Back Home Again
Starting vet school at Iowa State in her late 20s, Dr. Tricia Tai was anxious to “just start working” after she completed her DVM and rotating internship.
Yet, it was during her rotating internship that neurology became her main focus, one she wanted to specialize in.
“So I made the decision to apply for a neurology residency but I was only going to try one time and if I got in, then great, but if I did not, I would have likely gone into general practice,” Tai said.
She got in and completed a three-year residency program at a private practice in Orlando, Florida.
“When I got the results from MATCH that I was accepted, I took it as a sign I was meant to do this,” Tai said. “It is becoming so hard to get a residency nowadays that most people have to do specialty internships after their rotating internships before even applying for a residency so I’m fortunate to have been able to get accepted straight away.
“It didn’t hurt that the program was my top choice,” she adds.
These days, Tai is back in her native Los Angeles at the VCA West Los Angeles Animal Hospital, the flagship VCA clinic and the largest VCA in the country. There she sees both medical and surgical neurology cases as the head of neurology and neurosurgery.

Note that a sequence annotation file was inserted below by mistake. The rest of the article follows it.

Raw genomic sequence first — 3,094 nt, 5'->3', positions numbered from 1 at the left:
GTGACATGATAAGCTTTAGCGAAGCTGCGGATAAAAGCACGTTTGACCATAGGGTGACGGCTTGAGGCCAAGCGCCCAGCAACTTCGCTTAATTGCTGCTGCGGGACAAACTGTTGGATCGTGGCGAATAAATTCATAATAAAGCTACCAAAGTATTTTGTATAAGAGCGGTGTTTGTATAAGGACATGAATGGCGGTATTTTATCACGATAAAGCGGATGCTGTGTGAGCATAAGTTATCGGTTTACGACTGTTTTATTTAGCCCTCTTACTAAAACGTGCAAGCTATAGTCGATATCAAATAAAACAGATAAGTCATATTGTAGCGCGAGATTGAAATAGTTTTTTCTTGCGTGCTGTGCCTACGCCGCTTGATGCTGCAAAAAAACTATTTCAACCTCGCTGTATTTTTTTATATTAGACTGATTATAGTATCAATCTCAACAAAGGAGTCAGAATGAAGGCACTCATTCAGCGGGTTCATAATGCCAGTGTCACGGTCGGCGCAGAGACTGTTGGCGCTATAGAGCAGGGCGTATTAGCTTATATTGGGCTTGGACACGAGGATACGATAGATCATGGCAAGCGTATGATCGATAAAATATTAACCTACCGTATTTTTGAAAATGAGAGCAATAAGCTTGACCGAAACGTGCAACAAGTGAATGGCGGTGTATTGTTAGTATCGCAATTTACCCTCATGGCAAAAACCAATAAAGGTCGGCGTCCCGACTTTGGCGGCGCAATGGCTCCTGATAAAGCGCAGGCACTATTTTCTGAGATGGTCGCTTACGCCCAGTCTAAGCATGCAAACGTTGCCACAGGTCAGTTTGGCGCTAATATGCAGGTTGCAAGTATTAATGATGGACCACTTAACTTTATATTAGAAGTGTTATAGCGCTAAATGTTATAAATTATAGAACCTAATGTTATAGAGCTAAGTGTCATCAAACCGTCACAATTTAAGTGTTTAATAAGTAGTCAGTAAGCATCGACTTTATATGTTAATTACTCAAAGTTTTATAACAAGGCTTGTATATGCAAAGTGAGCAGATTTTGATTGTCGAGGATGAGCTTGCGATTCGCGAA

Ironically, she had no intentions of returning to her hometown. Instead she wanted to try living and working in either Seattle, San Francisco, San Diego, Phoenix, Tucson, anywhere but Los Angeles.
Then her intern director reached out to Tai when a neurology position opened up at the VCA hospital.
“I couldn’t pass up the opportunity to work at this type of environment,” she said. “We have every major specialty here aside from dermatology. We have rotating interns, specialty interns and residents, so it is a great teaching environment.”
Tai sees dogs, cats and exotic pets at her practice, which allows her to dabble in medical neurology as well as neurosurgery.
“Neurology can be a very sad field,” Tai said. “It’s always hard regardless of the specialty and it’s never easy to counsel an owner to euthanize their beloved pet but I also feel that it is a privilege for me to be able to advocate for my patients and to relieve suffering when it is time to say goodbye.
“While there are many neurologic conditions that are not curable, the satisfaction of performing spinal surgery on a dog or cat that is unable to walk and see them back a few weeks later walking again never gets old.”